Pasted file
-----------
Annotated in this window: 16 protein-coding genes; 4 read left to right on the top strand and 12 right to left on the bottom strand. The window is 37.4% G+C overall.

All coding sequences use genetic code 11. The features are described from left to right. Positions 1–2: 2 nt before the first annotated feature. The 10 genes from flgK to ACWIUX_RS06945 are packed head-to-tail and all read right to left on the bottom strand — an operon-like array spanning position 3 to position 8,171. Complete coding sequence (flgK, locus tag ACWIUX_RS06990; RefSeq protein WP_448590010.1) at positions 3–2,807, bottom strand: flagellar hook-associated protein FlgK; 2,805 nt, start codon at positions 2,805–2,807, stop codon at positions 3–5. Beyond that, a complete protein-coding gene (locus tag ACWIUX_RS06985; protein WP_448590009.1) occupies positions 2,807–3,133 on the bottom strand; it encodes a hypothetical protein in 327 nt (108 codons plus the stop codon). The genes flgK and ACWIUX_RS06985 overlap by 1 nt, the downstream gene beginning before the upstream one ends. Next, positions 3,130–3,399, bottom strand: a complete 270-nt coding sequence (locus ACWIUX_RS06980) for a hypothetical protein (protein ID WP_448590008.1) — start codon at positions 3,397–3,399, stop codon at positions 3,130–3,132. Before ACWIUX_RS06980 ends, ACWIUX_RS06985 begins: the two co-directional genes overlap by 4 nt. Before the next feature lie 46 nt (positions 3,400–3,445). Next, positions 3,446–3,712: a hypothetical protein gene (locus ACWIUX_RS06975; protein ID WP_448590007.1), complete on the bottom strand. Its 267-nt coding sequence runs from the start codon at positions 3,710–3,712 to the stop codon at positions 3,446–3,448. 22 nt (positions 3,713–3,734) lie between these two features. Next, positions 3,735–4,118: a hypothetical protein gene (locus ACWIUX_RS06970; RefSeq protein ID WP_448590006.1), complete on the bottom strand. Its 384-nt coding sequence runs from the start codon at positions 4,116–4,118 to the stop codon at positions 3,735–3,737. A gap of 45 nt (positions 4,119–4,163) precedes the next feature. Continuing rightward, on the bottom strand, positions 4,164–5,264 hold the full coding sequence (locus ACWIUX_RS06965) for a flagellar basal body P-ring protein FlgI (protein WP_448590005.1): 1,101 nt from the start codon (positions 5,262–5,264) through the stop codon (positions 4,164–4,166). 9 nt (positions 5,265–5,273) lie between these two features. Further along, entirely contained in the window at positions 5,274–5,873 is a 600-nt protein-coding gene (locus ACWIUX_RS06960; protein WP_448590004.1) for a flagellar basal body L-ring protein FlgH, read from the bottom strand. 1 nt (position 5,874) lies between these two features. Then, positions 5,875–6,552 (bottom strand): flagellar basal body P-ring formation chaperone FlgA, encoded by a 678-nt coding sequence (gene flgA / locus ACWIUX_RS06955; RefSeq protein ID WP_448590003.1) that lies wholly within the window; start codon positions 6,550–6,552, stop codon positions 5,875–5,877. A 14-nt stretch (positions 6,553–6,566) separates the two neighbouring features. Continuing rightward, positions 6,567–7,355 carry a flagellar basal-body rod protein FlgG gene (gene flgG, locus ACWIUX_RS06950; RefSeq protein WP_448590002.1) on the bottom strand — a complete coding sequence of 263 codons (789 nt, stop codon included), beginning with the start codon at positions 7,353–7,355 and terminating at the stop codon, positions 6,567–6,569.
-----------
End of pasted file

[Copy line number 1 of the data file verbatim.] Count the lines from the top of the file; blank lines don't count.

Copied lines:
Annotated in this window: 16 protein-coding genes; 4 read left to right on the top strand and 12 right to left on the bottom strand. The window is 37.4% G+C overall.